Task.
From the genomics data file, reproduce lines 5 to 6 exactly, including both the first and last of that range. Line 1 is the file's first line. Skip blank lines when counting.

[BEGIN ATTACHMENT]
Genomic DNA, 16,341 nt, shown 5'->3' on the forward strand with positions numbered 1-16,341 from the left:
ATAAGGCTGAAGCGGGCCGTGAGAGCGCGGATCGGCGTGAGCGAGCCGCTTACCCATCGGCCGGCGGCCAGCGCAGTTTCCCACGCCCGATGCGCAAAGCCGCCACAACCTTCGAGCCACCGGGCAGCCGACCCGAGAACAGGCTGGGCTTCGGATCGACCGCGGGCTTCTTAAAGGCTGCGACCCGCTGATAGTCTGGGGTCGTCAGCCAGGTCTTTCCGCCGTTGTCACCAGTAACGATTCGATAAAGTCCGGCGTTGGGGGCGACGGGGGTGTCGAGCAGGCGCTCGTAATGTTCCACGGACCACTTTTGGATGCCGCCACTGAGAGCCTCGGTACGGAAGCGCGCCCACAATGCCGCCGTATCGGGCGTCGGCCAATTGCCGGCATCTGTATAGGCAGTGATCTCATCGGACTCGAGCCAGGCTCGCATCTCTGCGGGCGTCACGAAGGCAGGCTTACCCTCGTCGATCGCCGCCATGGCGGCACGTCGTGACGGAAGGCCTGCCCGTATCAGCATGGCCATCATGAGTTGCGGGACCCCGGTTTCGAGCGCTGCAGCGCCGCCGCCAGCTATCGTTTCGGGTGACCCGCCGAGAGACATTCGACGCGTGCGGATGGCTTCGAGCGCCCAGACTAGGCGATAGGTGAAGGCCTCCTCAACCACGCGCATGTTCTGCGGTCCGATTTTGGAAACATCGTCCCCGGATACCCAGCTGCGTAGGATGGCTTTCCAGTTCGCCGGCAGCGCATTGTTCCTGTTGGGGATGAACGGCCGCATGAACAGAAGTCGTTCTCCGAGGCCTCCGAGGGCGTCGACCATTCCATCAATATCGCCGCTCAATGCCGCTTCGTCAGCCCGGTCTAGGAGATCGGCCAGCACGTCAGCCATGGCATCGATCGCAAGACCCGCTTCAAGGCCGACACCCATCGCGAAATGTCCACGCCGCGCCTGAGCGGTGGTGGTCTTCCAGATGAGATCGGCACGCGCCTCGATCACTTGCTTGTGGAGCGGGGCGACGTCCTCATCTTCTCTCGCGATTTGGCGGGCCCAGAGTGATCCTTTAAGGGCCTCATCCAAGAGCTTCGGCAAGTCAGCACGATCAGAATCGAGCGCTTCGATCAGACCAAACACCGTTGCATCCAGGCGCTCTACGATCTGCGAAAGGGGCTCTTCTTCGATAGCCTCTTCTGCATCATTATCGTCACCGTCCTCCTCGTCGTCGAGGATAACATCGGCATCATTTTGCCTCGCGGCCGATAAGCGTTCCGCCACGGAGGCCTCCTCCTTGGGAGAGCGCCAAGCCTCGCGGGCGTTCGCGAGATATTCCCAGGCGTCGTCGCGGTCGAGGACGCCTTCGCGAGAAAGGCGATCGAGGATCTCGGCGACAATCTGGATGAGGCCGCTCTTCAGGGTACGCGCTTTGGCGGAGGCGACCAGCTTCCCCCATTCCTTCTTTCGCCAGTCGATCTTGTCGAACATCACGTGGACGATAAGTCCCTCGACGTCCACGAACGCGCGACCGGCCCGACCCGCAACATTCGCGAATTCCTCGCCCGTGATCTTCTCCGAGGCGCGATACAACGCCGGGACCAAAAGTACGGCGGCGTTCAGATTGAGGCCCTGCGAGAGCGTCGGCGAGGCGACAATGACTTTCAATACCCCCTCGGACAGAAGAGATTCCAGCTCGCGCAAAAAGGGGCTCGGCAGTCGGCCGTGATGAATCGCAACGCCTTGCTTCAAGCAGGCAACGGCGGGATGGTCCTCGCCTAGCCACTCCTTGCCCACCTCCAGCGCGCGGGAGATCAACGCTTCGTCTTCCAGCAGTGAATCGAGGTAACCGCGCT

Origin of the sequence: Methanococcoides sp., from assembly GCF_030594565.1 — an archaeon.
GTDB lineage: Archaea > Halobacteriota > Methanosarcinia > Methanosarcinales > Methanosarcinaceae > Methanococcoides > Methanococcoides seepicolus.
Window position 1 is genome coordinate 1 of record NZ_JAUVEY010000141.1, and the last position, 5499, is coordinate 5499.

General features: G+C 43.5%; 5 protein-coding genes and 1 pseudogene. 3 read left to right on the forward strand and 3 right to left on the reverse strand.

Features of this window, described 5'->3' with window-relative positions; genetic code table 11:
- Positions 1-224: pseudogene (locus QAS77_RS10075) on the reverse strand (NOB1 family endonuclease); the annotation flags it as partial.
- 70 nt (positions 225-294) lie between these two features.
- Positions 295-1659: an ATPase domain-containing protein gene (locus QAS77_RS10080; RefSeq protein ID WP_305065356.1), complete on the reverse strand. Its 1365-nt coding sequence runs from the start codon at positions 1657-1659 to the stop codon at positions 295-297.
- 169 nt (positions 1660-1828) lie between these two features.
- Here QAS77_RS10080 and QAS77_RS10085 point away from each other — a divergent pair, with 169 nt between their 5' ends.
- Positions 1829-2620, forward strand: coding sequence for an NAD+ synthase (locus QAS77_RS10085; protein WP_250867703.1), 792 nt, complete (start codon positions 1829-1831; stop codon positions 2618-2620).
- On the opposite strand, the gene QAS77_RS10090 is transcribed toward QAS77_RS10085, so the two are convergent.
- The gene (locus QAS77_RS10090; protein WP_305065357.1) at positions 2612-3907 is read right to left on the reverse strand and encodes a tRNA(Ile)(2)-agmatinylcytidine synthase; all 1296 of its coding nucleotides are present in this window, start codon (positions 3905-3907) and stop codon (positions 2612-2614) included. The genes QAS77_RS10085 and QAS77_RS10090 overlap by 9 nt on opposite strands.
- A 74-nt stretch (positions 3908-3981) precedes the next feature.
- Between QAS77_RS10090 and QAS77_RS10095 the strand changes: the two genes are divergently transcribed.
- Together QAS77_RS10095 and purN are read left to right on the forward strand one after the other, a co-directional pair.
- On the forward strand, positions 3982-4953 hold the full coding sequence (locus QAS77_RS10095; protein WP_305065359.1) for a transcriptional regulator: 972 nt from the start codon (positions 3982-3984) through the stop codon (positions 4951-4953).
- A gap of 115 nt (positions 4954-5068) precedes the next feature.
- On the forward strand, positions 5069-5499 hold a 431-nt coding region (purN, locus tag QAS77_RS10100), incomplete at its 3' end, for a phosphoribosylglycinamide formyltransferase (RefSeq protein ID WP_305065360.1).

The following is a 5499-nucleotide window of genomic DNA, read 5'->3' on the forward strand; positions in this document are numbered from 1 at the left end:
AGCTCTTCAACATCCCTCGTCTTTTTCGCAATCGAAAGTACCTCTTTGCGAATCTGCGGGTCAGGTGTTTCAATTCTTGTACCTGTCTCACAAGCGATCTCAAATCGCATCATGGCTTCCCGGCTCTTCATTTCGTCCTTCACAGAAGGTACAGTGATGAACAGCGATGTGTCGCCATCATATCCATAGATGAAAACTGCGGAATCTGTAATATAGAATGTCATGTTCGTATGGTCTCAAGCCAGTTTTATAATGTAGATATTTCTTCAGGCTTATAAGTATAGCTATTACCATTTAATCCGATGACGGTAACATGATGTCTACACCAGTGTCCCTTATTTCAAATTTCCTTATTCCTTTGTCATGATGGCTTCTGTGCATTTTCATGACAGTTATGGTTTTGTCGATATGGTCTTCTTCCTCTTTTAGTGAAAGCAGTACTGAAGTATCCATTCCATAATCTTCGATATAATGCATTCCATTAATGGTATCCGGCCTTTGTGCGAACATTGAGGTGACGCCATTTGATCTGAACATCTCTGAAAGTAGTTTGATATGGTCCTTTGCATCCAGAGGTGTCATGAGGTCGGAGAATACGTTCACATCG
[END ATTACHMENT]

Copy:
Window position 1 is genome coordinate 1 of record NZ_JAUVEY010000141.1, and the last position, 5499, is coordinate 5499.

General features: G+C 43.5%; 5 protein-coding genes and 1 pseudogene. 3 read left to right on the forward strand and 3 right to left on the reverse strand.